With three phases gone, no clear trend visible and all big talking points exhausted, it was expected that the campaign language in Uttar Pradesh would sink lower and lower.
In the latest in the series of verbal attacks on rivals from politicians, BJP president Amit Shah has found an acronym for the Congress, the Samajwadi Party and Mayawati’s BSP: KASAB—Ka for Congress, Sa for Samajwadi Party and Ba for Bahujan Samaj Party, he explained at a rally.
Kasab, of course, was the lone Pakistani terrorist caught alive in the 2008 Mumbai attack and subsequently hanged after conviction.
The war of acronyms is something unique to this election. Earlier, Prime Minister Narendra Modi got creative with the word SCAM, using it to describe Samajwadi Party, Congress, Akhilesh and Mayawati.
Congress vice-president Rahul Gandhi rebutted it with his own expansion of the letters: ‘Service, Courage, Ability and Modesty’. Akhilesh Yadav came up with ‘Save Country from Amit Shah and Modi’.
After the prime minister called BSP the Behenji Sampatti Party, Mayawati came up with her own expansion, using the first letters in Narendra Damodardas Modi’s name to come up with Negative Dalit Man.
However, one must read deeper into this apparently juvenile game. Nothing in politics is done without a deeper strategic motive. It’s obvious by now that the BJP has been consciously giving the election a ‘BJP vs all’ spin. All the acronyms are designed to emphasise the point.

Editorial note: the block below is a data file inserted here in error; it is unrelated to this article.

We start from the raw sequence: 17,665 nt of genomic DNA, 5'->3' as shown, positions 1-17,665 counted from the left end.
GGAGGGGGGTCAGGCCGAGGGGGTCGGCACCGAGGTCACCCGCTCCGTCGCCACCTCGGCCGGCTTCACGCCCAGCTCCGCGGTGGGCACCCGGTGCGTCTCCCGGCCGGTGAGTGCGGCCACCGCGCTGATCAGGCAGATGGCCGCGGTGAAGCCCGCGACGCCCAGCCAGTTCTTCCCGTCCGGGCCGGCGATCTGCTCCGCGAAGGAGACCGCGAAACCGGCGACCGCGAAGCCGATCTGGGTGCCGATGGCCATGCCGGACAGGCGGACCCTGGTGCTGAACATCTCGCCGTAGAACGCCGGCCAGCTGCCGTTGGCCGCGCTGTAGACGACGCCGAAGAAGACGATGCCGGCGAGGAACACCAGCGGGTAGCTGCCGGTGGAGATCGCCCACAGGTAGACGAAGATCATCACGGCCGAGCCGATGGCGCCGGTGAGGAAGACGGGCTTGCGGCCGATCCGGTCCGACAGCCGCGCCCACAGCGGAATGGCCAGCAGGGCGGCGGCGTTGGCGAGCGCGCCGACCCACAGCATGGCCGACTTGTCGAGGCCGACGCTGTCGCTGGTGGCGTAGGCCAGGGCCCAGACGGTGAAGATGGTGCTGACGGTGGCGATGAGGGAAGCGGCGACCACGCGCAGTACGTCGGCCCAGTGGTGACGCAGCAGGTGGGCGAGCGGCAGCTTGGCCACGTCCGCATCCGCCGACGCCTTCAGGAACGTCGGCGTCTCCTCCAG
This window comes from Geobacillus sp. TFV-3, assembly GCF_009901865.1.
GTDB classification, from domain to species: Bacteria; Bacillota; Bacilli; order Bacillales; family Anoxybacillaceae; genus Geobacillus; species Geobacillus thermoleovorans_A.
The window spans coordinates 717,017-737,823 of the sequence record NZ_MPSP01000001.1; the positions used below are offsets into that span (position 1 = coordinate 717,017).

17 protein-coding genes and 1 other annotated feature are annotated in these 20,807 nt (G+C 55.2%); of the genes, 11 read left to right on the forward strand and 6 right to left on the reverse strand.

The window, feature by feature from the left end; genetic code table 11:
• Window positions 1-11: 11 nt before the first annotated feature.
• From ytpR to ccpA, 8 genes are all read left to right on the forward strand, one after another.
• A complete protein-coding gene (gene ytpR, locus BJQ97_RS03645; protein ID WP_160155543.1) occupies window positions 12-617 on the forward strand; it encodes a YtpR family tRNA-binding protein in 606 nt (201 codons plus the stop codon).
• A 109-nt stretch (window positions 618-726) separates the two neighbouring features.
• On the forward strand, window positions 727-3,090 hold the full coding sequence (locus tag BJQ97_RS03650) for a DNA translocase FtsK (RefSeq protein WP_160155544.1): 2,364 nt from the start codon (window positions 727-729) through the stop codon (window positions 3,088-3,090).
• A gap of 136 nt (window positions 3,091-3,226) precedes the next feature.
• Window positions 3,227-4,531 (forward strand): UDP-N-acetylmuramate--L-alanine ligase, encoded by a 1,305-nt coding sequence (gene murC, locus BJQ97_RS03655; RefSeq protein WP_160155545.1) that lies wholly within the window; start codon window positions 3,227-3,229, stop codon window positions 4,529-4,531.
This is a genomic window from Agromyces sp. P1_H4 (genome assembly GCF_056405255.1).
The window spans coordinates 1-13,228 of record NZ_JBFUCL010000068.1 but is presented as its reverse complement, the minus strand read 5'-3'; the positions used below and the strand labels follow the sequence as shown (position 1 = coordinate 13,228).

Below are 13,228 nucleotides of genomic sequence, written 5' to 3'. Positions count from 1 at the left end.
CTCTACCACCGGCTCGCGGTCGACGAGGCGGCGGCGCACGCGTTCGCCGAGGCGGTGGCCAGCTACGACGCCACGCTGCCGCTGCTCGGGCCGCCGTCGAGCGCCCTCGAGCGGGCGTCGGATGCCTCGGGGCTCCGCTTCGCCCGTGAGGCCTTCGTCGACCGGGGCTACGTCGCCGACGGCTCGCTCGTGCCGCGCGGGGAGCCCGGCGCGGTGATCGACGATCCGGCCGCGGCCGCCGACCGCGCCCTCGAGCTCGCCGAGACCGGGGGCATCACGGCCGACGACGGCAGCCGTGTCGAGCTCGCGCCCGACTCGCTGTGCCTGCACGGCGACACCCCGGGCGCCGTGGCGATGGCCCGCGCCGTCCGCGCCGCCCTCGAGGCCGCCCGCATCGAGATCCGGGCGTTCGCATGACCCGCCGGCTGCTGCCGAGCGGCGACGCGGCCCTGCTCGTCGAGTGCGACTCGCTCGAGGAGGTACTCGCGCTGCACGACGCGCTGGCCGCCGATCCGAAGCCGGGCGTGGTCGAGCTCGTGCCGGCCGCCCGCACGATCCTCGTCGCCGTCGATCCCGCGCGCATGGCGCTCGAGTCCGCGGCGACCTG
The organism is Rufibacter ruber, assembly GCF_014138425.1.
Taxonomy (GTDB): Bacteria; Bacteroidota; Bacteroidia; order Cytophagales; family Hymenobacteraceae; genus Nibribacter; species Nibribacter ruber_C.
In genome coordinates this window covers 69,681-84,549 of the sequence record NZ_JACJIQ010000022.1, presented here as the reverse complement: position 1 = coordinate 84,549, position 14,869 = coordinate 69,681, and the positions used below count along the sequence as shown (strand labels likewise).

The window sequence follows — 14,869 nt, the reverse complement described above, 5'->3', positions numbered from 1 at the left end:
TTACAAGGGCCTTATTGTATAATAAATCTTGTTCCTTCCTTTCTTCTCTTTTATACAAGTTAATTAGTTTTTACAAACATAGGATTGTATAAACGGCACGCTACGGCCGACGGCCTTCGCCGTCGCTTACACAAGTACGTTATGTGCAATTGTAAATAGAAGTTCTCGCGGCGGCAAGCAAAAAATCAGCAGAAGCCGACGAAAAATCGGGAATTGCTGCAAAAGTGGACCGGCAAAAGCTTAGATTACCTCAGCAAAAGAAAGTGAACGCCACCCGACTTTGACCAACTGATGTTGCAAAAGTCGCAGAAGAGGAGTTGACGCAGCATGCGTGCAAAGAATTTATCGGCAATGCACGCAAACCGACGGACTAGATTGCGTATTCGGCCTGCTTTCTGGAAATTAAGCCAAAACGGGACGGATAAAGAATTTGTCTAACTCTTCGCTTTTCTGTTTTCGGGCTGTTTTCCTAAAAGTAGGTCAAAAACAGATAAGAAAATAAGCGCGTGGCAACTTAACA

In their speeches the party’s leaders are not trying to convey the impression that they are expecting a post-election situation where they have to find an ally to form the government. With an alliance with the Samajwadi Party or the Congress ruled out, BSP is the only option. Both have been in alliance earlier too. But the party has shown no sign of going soft on it.
Going by the way the campaign has shaped up so far, the BJP has succeed in the way it wanted the election to go. If it wanted Modi to be the focal point of the opposition attack, it has succeeded. It is evident in the way all leaders, including Akhilesh, Rahul and Mayawati, have been virulent in their attacks on the prime minister.
Perhaps they have walked into a trap set by the BJP and don’t even realise it. Even in the acronym game, the former is setting the agenda and the latter are following it. One wonders why they even need to respond.
The BJP is adept at the polarisation game and I don't mean just communal polarisation. By making it an ‘us vs all’ battle, the BJP is trying to put itself in the pole position in state politics. The 2014 general election, where it won a whopping 73 out of 80 seats and secured a vote share of around 43 percent, already put it in that position.
Its effort now would be not to slip too far from that position. It helps when it projects itself as the main contender everywhere.
The BJP has been using all the cards it is known to use in this election, from attempts at communalising the polls – remember the prime minister’s samshan-kabristan remarks and Amit Shah’s call for ban on slaughter houses – to harping on the development theme.
The emphasis on the latter is getting thinner through the long election though. The aim is to seduce the same people who voted for it in 2014. It might be difficult this time given that it is an Assembly election, but staying at the pole position vis-a-vis others can only be good for it in the long term.
So expect more acronyms and name-calling in future. It’s no random, spur-of-the-moment remark; it’s part of a strategy.
Updated Date: Feb 23, 2017 14:45 PM